I would like to start off by sorry for the information I gave in the blog regarding the party name and the parliament building. TK was right; the building is situated NEXT to Pra-tee-nung-anan-tadsamakom(picture below). And also the Democratic Party is the main opposition to the Thai-Rak-Thai party. I normally confuse myself with the political parties here.
Now, continuing with last weeks’ blog on the political system of Thailand. I would first like to talk about the election process concerning us (the people). Normally in an election, we will vote directly for the party which means the candidate within that area would represent us to vote for a PM (Normally, the leader of that party). However, there has been a recent change in the democratic voting structure. Thailand has adopted the “party list” voting system as in some countries, for example Spain, Israel, Austria, Finland and Poland in the EU has used. This method emphasizes the proportion of the representatives and the importance of respected Members of Parliament (MP) within the lower house of parliament. In Thailand, party list members are limited to 100 MPs. This number would include some members from the opposition and isolated parties as well as the leading party. In the last constitution, there are 70 MPs from Thai-Rak-Thai and the rest is made up of opposition candidates. How would you choose the MPs to be allocated in the part list? There is a priority order for every party. Let’s say, Thai-Rak-Thai nominate 100 names in orders waiting to be allocated in the party list system. The final result allows 70 MPs from Thai-Rak-Thai to be included. The rest 30 candidates will have to wait in priority orders. These members in the party list are normally the “elite” members of the political party who’s very experienced. The higher you are in the list, the chances of you becoming one of the influence members of that respected party i.e. More chance to be assigned to big jobs such as Governor, Leader of the parliament etc. So, the people, in every 4 years of a serving term will re-elect the lower house MP and PM. The party list system forces the people to vote in 2 papers, voting for the candidate and voting for the party in that area.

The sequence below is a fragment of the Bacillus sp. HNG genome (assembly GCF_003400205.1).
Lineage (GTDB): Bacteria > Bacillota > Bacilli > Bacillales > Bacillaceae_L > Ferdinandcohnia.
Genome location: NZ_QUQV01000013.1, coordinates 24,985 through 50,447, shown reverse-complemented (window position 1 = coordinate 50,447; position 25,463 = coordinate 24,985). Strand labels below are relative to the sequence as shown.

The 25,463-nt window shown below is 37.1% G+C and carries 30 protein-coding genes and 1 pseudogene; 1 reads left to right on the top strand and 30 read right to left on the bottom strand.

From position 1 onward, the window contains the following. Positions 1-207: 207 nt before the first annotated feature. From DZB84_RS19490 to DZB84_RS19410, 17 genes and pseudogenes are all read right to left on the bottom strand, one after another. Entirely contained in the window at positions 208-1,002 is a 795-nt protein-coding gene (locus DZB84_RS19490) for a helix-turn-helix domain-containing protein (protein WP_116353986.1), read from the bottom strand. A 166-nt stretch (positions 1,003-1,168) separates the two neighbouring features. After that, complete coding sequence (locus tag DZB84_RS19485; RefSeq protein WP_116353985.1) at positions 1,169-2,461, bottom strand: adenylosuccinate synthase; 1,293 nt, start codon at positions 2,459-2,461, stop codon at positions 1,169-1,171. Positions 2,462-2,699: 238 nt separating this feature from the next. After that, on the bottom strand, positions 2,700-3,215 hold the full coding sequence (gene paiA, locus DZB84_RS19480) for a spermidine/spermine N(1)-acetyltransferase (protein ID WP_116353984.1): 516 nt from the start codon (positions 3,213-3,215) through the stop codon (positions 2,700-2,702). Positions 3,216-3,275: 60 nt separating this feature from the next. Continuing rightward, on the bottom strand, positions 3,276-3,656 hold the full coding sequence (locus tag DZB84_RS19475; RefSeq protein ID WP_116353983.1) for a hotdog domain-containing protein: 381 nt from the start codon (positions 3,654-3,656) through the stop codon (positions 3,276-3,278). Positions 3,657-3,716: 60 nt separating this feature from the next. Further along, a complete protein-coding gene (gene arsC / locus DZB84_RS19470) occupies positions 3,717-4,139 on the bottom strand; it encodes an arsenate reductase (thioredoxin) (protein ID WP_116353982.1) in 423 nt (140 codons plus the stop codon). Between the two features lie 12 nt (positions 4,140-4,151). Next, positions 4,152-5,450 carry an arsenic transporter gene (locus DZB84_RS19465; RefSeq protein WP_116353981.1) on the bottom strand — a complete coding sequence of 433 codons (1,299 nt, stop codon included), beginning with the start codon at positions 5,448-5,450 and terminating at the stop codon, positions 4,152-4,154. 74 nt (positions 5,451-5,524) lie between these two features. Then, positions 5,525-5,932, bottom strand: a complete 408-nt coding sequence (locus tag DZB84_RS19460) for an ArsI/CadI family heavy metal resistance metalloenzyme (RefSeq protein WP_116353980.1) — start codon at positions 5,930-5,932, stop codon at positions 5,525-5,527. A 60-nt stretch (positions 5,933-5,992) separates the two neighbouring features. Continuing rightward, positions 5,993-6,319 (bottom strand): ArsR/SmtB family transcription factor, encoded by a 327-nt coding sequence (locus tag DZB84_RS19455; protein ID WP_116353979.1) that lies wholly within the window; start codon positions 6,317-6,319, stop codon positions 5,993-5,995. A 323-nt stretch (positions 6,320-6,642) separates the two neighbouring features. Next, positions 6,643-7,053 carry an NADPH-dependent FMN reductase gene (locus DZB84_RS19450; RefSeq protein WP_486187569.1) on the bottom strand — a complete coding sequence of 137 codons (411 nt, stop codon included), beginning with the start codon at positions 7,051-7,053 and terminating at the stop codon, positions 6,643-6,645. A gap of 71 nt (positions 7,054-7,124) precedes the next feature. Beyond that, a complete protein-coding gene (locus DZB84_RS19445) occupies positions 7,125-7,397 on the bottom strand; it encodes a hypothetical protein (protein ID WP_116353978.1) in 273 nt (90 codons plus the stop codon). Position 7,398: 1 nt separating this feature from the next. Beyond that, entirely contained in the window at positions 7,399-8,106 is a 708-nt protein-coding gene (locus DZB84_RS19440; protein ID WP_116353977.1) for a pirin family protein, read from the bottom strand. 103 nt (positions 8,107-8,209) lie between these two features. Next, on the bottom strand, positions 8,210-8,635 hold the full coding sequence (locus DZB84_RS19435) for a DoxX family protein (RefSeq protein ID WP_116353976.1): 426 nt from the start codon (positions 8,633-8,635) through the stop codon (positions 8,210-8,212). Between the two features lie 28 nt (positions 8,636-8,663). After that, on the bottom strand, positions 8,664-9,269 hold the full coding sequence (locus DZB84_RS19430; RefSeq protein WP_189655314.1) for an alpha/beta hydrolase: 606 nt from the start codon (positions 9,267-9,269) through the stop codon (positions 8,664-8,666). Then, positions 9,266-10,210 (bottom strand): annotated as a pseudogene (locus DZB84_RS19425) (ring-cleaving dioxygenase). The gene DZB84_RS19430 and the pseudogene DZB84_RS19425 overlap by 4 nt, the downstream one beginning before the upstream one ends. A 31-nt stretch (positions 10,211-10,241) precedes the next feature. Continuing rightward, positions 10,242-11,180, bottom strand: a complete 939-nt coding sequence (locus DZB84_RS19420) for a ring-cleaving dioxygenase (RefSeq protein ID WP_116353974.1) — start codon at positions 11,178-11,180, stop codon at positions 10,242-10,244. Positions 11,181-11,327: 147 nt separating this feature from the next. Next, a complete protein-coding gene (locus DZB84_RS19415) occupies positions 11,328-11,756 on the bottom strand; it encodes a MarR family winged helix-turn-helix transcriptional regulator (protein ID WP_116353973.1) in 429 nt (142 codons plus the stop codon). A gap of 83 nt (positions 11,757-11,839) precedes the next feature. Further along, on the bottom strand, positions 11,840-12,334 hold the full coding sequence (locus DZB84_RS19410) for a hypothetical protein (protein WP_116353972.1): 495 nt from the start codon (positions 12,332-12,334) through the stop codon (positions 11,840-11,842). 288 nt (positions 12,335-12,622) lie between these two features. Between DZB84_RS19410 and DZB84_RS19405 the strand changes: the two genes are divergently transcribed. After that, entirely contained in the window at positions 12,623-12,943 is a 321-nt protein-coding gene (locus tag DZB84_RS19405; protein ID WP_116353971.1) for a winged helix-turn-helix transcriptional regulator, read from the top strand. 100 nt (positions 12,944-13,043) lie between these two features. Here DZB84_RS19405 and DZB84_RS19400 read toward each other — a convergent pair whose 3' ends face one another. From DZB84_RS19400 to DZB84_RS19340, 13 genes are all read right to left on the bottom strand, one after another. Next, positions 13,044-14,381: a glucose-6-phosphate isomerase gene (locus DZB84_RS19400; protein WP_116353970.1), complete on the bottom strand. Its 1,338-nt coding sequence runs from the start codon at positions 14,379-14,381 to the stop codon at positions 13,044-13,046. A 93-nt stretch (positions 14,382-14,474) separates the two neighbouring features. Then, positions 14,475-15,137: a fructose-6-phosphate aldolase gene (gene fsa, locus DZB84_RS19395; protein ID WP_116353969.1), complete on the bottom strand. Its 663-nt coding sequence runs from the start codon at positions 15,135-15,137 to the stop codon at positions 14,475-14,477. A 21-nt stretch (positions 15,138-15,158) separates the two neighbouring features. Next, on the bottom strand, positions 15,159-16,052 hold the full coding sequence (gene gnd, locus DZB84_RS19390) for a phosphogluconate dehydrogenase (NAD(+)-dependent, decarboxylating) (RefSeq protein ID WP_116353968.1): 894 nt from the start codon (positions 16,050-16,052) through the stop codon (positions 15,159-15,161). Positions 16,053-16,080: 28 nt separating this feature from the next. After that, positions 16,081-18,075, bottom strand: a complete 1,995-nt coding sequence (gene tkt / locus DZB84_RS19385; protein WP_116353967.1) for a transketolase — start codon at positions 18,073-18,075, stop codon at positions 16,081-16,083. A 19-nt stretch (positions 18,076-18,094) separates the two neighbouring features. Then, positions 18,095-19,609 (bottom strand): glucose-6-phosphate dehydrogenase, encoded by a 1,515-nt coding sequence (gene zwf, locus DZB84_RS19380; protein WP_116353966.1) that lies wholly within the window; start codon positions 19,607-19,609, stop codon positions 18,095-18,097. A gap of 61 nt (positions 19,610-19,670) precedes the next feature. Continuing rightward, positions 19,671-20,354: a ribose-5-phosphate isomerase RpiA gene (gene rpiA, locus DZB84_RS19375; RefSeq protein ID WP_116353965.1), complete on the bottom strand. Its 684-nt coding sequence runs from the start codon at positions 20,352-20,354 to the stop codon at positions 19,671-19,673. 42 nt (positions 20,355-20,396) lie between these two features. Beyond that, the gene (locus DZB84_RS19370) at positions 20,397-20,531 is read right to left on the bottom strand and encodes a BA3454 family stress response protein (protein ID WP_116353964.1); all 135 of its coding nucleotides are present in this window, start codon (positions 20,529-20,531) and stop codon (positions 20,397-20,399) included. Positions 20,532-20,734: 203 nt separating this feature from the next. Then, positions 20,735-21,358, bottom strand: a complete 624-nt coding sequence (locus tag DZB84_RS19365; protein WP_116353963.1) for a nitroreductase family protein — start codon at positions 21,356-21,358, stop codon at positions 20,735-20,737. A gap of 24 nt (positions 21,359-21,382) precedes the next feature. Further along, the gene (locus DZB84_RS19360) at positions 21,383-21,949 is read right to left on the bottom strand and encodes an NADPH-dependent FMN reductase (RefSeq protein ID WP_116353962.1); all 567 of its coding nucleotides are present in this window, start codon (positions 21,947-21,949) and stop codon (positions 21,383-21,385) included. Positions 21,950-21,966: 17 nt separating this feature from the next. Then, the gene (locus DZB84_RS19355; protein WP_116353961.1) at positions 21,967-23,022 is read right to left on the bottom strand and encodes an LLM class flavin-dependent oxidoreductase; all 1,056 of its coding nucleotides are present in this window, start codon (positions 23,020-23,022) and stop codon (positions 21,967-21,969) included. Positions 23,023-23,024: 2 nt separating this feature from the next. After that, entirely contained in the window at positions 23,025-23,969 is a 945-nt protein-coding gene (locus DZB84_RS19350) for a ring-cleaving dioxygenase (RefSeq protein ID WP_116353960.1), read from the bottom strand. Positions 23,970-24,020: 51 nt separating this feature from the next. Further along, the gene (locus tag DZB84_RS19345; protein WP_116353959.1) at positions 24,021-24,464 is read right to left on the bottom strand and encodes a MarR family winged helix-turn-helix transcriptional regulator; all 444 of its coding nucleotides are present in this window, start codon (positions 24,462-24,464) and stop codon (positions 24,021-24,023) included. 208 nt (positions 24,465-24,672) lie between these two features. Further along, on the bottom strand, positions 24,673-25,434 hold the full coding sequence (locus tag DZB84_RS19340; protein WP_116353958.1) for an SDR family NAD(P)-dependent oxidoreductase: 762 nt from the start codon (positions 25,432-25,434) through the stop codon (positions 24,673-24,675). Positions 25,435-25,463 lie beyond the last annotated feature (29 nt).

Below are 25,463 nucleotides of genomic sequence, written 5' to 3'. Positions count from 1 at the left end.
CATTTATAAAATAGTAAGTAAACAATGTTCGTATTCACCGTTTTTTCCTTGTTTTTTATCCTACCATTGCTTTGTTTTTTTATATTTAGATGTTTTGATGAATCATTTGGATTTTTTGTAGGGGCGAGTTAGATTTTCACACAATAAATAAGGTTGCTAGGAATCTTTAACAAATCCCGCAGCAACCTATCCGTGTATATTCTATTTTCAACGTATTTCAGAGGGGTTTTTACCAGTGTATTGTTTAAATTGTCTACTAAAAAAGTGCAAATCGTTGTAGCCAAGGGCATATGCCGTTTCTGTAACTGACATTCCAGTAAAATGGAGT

The Prime Minister has the ultimate power to run operation activities within the country. Like in most country, he/she has the power to appoint the cabinet. In Thailand, the Prime Minister serves a nominal term of 4 years before he/she is re-elected. Though, there is a “monarch” to monitor the party’s activity. I would not go into much detail about the Monarch but instead, focus on the Privy Councilors who act as “advisors” for the king and has the duty to speak for him. Though this credential is not easily gained, you have to be a “very important” person to be assigned to this job and I mean “very” important. In Thailand, the Privy Councilors are very much the “hero” of the people who has done an incredible amount for the country. Occupants like court judges, general in the army and doctors are very much favored. Though, you have to be highly achieved and recognized.
I guess this is it for the political systems of Thailand. You can post any queries or mistakes and I’ll be more than happy to answer it.